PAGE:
Yes, Jesus is Allowed to Add to the Bible

Even Scripture warns against closing the canon.

You know you were raised evangelical when one of your childhood fears was misquoting a memory verse and being damned to hell for "adding to God's Word." I remember reading Revelation for the first time--a terrifying experience as is--and nearly doubling over at these words: "If anyone adds anything to the words of this prophecy, God will add to that person the plagues described in this scroll." In my youthful ignorance, I neglected to consider the important qualifier "of this prophecy." However, Scripture is clear in other places that God's Word is not to be tampered with.

It's this understanding of God's revelation that has led many to believe (calling themselves cessationists) that spiritual gifts like tongues have ceased and God speaks exclusively through the Bible and the indwelling of the Holy Spirit now. They say that those gifts were given to specific individuals for a specific time until the canon of Scripture could be completed. In this way, cessationism depends heavily on sufficiency to support its position that the Bibles fulfills the role left by the apostles.

The apostles' teaching was an extension of Jesus' earthly ministry and makes up the core of Christian orthodoxy. But when they died, cessationists believe that their teaching was passed on in their writings while the role of apostle ended with them.

Supporting this, they claim, are these words of Paul:
But where there are prophecies, they will cease; where there are tongues, they will be stilled; where there is knowledge, it will pass away. For we know in part and we prophesy in part, but when completeness comes, what is in part disappears.
They interpret that completeness as the canon--that Scripture completes our knowledge and eliminates the need for prophecy. More moderate cessationists allow for tongues and prophecy today but only with unreached people groups because, until the entire Bible is translated into their language, they need the same foundational apostolic ministry that we had.

It's a weak argument. Not only is the notion of a developing canon completely foreign to the writings of Paul, it ignores the direct allusions to the correct interpretation: the completeness is the second coming of Christ (commonly referred to as the parouisa). Paul goes on to say, "now we see only a reflection as in a mirror; then we shall see face to face." Historically, no one has been able to see God, but when Christ returns, John says that we will finally be able to see his face. Besides, Paul also includes knowledge with tongues and prophecy as things that will cease. It goes without saying that the canon has not brought an end to that.

The truth is that things like tongues and prophecy are unpredictable. As Paul's own words in that same passage bear witness, they're easily abused and prone to creating disorder. More importantly, they represent a direct line to revelation from God.

From Muslims to Mormons, history has no shortage of people claiming additional revelation that we have deemed deviant from Christianity. And the fear of many Christians is that such confident assertions could lead people away from our faith. So it makes sense to cut off the problem at the source by saying that additional revelation has ceased and all who claim otherwise are heretics. In essence, cessationism is little more than heresy management.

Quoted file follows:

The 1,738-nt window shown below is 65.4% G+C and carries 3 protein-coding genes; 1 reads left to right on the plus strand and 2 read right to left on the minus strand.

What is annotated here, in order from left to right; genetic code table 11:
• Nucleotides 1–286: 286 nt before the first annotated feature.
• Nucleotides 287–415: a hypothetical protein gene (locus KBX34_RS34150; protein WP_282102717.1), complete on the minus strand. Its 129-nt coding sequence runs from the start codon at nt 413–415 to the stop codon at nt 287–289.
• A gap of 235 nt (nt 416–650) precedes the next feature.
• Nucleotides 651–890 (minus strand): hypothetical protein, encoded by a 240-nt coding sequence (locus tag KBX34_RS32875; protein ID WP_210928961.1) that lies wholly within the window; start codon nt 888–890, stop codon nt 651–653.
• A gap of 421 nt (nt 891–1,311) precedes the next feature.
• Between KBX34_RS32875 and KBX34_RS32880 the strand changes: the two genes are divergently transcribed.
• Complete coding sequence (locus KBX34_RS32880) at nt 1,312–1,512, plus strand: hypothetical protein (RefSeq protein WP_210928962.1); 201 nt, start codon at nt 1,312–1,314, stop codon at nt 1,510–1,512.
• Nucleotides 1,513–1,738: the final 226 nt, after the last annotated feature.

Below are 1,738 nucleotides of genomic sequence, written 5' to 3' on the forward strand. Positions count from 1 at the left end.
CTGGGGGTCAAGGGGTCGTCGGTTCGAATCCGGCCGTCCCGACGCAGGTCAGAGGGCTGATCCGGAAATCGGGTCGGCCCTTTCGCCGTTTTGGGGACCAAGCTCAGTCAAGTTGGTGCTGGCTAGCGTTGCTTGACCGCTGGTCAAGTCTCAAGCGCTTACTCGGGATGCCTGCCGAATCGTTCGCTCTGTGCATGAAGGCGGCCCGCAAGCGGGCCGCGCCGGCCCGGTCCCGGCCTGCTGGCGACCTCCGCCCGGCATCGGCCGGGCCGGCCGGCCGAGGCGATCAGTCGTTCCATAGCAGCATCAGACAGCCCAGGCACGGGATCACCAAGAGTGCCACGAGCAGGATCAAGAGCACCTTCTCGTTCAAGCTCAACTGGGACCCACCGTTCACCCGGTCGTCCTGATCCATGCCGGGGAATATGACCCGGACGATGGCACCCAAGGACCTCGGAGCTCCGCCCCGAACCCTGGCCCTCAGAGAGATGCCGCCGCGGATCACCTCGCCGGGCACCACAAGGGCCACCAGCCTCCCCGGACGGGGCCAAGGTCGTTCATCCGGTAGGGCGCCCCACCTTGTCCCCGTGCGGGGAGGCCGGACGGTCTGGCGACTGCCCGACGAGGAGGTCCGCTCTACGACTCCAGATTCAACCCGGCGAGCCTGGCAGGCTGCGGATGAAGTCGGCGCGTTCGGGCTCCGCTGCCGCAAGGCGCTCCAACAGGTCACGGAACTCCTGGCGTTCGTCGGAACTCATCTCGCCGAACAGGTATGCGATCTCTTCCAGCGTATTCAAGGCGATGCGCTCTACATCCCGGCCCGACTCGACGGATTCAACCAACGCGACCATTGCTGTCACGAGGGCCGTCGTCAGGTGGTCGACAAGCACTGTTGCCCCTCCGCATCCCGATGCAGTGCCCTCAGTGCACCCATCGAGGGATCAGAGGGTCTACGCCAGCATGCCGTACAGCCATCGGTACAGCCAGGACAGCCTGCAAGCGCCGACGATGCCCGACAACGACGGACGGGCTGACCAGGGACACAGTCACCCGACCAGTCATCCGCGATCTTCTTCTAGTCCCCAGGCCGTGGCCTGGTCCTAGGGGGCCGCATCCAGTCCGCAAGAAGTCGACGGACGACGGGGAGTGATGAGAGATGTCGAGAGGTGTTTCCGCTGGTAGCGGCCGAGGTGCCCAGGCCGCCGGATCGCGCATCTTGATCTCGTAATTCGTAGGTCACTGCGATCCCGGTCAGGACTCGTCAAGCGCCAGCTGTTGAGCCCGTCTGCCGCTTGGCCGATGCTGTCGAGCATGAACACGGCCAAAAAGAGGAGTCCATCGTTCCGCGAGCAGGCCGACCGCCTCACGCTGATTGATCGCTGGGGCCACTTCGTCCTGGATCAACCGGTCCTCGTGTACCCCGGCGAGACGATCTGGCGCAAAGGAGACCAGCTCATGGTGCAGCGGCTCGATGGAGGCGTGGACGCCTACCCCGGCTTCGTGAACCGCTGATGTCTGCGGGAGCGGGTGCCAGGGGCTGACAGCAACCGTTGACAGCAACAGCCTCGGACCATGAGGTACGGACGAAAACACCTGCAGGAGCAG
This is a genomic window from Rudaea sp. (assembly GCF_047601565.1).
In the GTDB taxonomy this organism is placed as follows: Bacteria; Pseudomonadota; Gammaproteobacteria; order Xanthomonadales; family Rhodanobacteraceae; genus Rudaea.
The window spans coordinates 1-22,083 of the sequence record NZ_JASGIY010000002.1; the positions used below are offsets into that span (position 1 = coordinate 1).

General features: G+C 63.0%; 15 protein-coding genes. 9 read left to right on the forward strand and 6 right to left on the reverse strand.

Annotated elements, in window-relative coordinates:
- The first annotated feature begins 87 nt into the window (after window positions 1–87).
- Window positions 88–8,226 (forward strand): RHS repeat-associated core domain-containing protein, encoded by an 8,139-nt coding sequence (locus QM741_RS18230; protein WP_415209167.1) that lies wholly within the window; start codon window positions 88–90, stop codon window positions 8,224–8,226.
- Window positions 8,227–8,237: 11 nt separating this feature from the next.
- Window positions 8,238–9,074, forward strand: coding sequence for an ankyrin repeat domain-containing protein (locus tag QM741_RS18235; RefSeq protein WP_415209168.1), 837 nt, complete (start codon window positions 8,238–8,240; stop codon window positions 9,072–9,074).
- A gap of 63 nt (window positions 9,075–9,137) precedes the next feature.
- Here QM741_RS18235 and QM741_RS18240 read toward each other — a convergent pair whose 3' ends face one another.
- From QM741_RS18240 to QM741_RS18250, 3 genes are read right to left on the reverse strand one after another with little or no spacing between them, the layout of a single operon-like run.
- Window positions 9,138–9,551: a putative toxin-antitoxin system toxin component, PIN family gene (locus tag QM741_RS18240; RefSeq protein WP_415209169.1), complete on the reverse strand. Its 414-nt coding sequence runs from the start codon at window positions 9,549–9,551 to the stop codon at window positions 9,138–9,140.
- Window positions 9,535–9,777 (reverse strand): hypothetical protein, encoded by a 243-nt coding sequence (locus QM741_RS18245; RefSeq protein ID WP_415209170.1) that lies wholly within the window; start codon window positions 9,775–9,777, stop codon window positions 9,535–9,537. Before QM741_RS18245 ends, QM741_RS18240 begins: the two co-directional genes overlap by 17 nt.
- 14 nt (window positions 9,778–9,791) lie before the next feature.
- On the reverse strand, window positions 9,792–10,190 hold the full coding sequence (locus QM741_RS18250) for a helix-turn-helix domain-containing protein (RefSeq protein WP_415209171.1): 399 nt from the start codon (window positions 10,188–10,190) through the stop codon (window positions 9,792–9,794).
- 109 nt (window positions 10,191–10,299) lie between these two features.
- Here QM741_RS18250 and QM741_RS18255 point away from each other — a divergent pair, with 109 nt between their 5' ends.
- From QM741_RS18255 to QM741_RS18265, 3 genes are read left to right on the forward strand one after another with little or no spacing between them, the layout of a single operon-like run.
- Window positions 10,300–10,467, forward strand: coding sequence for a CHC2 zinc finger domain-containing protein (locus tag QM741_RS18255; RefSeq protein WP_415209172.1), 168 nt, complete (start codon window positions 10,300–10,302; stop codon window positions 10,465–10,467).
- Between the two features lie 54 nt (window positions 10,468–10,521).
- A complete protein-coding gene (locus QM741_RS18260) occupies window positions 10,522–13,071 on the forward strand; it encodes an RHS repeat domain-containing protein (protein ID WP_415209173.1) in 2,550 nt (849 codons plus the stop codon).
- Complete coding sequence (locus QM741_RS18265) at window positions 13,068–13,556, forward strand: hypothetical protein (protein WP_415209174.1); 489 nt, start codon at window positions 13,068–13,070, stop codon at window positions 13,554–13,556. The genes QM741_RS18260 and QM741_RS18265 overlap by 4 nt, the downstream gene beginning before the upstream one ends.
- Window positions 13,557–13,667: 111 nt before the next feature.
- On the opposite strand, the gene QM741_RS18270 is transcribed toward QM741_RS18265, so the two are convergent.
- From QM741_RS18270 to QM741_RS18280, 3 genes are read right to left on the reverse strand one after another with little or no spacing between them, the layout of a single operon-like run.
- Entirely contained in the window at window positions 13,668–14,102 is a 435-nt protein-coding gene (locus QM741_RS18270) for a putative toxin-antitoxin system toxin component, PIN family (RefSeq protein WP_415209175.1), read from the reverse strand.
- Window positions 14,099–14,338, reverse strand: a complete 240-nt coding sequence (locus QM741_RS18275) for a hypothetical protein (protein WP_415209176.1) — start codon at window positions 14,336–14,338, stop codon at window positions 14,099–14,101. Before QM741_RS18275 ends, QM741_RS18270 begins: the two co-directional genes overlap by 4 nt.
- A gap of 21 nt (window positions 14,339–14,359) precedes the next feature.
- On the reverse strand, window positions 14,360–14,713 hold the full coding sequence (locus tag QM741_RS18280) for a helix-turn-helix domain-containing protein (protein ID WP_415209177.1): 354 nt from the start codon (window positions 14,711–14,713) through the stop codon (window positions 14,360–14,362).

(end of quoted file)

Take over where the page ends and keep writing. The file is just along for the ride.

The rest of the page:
However, Scripture itself offers its own remedy to combating unorthodox beliefs. In fact, Paul expressly tells us to not prohibit things like prophecy and tongues but instead to test them. John expands on this by telling us to test the spirits with a confession of Jesus coming in the flesh. This is not a test that can be administered through some sort of immodest doctrinal statement because confessions are not scantrons. Just like biblical sufficiency makes God optional, doctrinal statements can make the church lazy. And we can't test the spirits if we don't trust the Spirit to guide the church.

The Bible isn't the only source of divine revelation or remotely close to the fullness of it. God's revelation was given to us materially in the person of Jesus and immaterially through the indwelling of the Holy Spirit. Of course, the Bible is the Word of God and Jesus is the Word made flesh who fulfilled the law so that makes the Bible the material revelation for us today. But it only points us to Jesus; the Bible was never meant to be God's final revelation. That's why we were also given the Spirit as expressed in its fullness through the church.

The Spirit-guided church interprets the Bible and determines orthodoxy by distinguishing between genuine and false additions. Even Jesus himself genuinely added to revelation in his sermon on the mount. There was no condition in the seventh commandment about looking at another woman with lust--he added that. But his motivation was different than that of the religious leaders he condemned.

On more than one occasion, Jesus called them out for adding things to the law that sought praise from people, not God. That was their problem. They were adding external motions to what Jesus taught as a largely internal religion. He never added a clause for the truly holy to wear lust-proof blindfolds that others could see. Jesus added onto the law that which kept our piety solely between us and God. And any addition that does this should welcomed by the church.

But if we claim that Jesus no longer actively speaks then we bear witness to a dead religion. The writer of Hebrews says that the Word is living and active, and it can't be either if we choose to not listen and close the canon. After all, when Jesus came the first time, he rewrote much of the current understanding of Scripture and prophecy. Who's to say that the second time around we know any better.

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